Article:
Due to the NOTSS course, the academic day for anesthesia residents was moved from Monday to Tuesday morning. We spent another fantastic morning with the residents teaching each other and engaging in passionate discussions over the best way to do difficult cases. After the half day was finished, Margaret and I were picked up for our drive to Butare.

Butare (now named Huye) is in the Southern province and it takes about 2.5 hours to get there. It was the original intellectual seat of Rwanda – the university was founded there and the other main University Teaching Hospital (CHUB) is located there. While in Butare we stayed with the wonderful family of one of the anesthesiologists (who happened to be in Halifax of all places, so I did not get to meet him).  It was lovely to stay in a home with children and puppies and gardens and a wonderful host. It was a short trip to Butare due to the NOTSS course and the Good Friday holiday. But it was very worthwhile.

We had the opportunity to work the residents currently on rotation in Butare and also to meet Dr. I – the first and one of only 2 pediatric anesthesiologists in Rwanda (a third will be joining the team in the summer).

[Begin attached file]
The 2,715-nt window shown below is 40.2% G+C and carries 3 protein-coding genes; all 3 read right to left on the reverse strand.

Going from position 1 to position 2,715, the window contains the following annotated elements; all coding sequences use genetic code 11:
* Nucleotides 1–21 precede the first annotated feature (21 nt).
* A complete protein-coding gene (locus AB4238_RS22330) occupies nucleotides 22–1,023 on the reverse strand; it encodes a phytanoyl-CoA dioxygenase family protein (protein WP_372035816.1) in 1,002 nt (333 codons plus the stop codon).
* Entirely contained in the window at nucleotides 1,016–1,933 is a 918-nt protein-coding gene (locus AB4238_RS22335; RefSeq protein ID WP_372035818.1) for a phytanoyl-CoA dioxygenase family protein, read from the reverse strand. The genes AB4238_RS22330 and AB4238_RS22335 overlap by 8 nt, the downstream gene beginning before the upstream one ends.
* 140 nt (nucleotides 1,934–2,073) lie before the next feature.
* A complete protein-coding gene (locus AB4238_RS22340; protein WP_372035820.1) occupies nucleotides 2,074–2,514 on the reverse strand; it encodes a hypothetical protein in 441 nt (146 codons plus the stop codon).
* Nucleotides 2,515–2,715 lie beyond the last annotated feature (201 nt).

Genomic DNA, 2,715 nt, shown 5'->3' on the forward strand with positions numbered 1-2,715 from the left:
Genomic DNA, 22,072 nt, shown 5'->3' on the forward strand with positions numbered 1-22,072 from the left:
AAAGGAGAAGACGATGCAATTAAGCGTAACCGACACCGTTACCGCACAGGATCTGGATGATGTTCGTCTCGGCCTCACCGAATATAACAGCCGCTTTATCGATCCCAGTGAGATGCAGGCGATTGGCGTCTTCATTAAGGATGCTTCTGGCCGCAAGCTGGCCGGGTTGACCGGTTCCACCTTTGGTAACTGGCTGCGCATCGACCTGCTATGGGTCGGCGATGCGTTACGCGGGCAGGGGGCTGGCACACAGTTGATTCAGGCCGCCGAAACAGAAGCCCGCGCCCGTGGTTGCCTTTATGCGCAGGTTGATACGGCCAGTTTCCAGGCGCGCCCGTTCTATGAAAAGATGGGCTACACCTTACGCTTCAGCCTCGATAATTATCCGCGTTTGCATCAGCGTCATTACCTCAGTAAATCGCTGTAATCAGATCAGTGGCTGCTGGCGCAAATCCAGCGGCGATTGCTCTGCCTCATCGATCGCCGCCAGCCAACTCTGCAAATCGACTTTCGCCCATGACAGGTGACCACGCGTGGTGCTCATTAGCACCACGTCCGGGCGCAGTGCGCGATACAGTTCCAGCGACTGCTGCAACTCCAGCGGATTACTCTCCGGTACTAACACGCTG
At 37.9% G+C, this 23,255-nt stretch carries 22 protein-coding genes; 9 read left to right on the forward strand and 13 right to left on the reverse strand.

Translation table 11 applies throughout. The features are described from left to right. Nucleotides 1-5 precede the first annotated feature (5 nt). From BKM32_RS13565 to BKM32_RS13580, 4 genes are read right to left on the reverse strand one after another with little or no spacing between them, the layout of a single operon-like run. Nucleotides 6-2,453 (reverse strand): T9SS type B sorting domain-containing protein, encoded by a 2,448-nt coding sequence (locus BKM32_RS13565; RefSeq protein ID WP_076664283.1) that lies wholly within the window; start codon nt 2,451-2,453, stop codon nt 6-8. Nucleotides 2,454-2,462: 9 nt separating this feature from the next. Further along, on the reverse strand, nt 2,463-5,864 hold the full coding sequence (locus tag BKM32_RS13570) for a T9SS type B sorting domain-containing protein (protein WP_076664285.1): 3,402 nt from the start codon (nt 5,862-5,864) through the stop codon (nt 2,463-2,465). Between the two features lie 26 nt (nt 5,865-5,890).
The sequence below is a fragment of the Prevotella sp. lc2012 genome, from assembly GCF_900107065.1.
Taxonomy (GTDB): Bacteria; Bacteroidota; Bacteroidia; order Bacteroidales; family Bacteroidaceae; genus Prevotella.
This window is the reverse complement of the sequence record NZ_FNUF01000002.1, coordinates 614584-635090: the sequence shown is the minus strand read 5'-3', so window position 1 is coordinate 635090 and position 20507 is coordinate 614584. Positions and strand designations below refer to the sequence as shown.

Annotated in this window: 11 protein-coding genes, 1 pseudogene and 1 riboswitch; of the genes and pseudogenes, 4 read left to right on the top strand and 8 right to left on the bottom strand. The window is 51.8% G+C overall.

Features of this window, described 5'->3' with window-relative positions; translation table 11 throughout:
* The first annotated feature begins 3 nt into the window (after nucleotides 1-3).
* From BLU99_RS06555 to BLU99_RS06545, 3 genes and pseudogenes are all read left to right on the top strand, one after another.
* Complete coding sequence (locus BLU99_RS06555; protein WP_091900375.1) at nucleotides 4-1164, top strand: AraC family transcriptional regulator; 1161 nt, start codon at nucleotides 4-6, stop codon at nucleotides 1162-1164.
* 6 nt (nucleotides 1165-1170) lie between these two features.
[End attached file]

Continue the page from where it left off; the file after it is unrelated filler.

On our first morning, the resident was doing a pediatric case – a 9 month old for a routine procedure. He had an excellent plan and back up plan. Unfortunately, things did not go as planned and we ended up struggling for over an hour to keep the patient’s oxygen saturation up and stabilize him for the surgery. It was very stressful as I still don’t have a full grasp of the equipment here and I am always wondering in the back of my head if there is something I don’t about this  machine or this place that is causing the problem! We called Dr. I to come and help but he was running a code somewhere else in the hospital! We finally managed to get the patient on the right track. Upon review, we can only assume the patient had a cold that hadn’t declared itself and definitely a component of reactive airway disease. But this was a much more dire situation than I would normally experience at home. Many things may have contributed: perhaps malnutrition played a role, perhaps the pre-op assessment hadn’t elicited important details, and perhaps the anesthetic we chose based on the available resources wasn’t the best choice.

It was yet another sobering experience for me. The patient did well – he tolerated our anesthetic and recovered well, although it was a lengthy recovery. But I am wondering why I have seen and heard of so many adverse events in pediatric patients here. It is true there is a high proportion of pediatric patients, but the anesthesia residents have strong skills and good plans.

Is it possible our most vulnerable patients are more susceptible to the extra challenges that anesthesia in a variable context imposes. And if this is so, how can we improve our care?

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